A photo was attached.
It showed a gleaming stainless-steel pedestal with a mini-Parthenon of the same steel sitting on top of it. It was an inch from a manhole that sat above a sewer set in a street corner in Capitol Hill.
“My question: Who the heck approves putting this kind of thing right in the middle of the sidewalk?” Morris said, predicting, “It’s gonna be a good story.”
John Lisle, a District transportation guy, knows the city’s street corners like peanut butter knows jelly. He pondered the photo for a minute.
“I have no clue,” he said.
Surely, someone did?
A visit to the street corner, Second Street and East Capitol, was in order.
“I’ve never seen anything like it,” said Carol LeNeveu. But perhaps, she said, that was because she was just visiting, from “the other capital, Ottawa, Canada.”
“We have boxes like those,” she said, pointing to a row of newspaper and leaflet boxes about 20 feet away, “but nothing like this.”
But her good Canadian instincts provided the first clue: “It’s definitely related to the Supreme Court.” She pointed once more, this time across Second Street to the back side of the Supreme Court building.
The next clue came from Nealy Harnsberger, who was on her way to work in the building that sits on the opposite corner, the Library of Congress.
“It says ‘free,’ so there must have been something inside it, a flier, maybe?” she said, observing that a plastic enclosure about the size of a country mailbox sat between two rows of eight pillars.
There was a hinged door on one end and the word “Free” emblazoned just below it. The box was empty.
A businessman in pinstripes who said he was from Fairfax but declined to reveal his name made the next helpful observation.
“It’s probably something supported by the city because if it was a company they’d have their logos all over it,” he said.
Donald Gilman added to a growing body of knowledge. He was on his way to the building on the third corner of the intersection, the Folger Shakespeare Library, where he’s been doing research on French literature while on sabbatical from the University of Indiana.
“It’s been here for about a month and there were some sort of fliers in it at first, but when it says ‘free’ I generally don’t take it,” he said, pausing to note: “They keep it up nicely. It’s very well polished.”
Matt Holton lives “oh, pretty close” to the corner and confirmed what LeNeveu suspected about the court connection and what Gilman observed about the timing of its arrival. He had reached in to take one of the fliers a few weeks earlier.
“It was a map that had something to do with the Supreme Court,” he said. “If I can find it, I’ll let you know.”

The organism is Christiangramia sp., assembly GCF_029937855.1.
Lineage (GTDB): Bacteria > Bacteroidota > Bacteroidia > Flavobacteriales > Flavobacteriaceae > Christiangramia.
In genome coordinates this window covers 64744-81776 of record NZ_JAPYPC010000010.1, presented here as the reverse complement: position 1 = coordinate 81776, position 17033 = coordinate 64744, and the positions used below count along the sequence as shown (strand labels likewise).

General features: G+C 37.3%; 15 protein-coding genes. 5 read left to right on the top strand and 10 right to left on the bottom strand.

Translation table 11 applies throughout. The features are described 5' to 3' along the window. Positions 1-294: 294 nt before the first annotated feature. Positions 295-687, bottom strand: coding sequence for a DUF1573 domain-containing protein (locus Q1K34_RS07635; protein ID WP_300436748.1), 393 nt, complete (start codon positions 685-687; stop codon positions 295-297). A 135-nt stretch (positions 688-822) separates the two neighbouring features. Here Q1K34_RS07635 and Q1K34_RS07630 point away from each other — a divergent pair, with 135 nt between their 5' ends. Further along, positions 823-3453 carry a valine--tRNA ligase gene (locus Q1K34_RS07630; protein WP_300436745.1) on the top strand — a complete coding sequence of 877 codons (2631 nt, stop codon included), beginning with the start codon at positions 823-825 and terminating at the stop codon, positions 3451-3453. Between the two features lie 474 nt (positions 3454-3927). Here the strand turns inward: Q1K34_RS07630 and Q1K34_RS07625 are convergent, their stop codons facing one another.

Perhaps, someone suggested, you should ask in Florida House. That would be the building behind the lovely garden that sits on the same corner as the steel Parthenon.
The sign on the door invites visitors to ring the bell. The brief wait was worth it, because the gracious Julianne Mica answered.
She says Florida is the only state that has an embassy in Washington. It was opened in 1973 for “the use of the people of Florida” by a visionary who thought other states would follow suit to create an embassy row of the republic. They didn’t.
Mica has been a Florida House ambassador for three years, and she confirmed Gilman’s recollection of the timing of the arrival of the weird thing.
“We were kind of scared when we first saw it,” she said.
Undeterred, she investigated. Call the D.C. arts commission, she suggested with a knowing smile.
“Oh, yes, yes, yes,” said Marquis Perkins of the D.C. Commission on the Arts and Humanities when the weird thing was described to him.
The arts commission has a history of adding dollops of pizazz to the city. It spread 100 donkey and elephant sculptures around town back in 2002, when people still found partisan politics amusing. Two years later it did the same thing with 150 colorful panda sculptures.
Perkins put Mary Beth Brown, a public art coordinator for the commission, on the phone.
Thereafter, the weird thing became known as “the vending device.”
“The vending device contains prints on how to build your own Supreme Court out of cardboard,” Brown said, revealing a purpose that none of the passersby had come even remotely close to guessing.
Four cardboard models of the building, each about five by seven feet, were built by students of the Corcoran College of Art under the tutelage of well-known design artist Wolfgang Weileder.
They were put on display around
town starting on March 20. It didn’t rain a heck of a lot in the next two weeks — a little more than half an inch — but that was enough. Cardboard gets a little droopy when wet.
The fourth one was coated in lacquer and placed outside the D.C. Jewish Community Center on 16th Street NW on April 3.
“It’s looking pretty good, so hopefully the weather holds up,” Brown said.
Brown was dismayed to learn that the weird-thing vending device had been empty for a while.
“Oh no, when did you go?” she asked. “I’m actually going to drive by this afternoon and stick more of the prints in there. I’m sorry you didn’t get one.”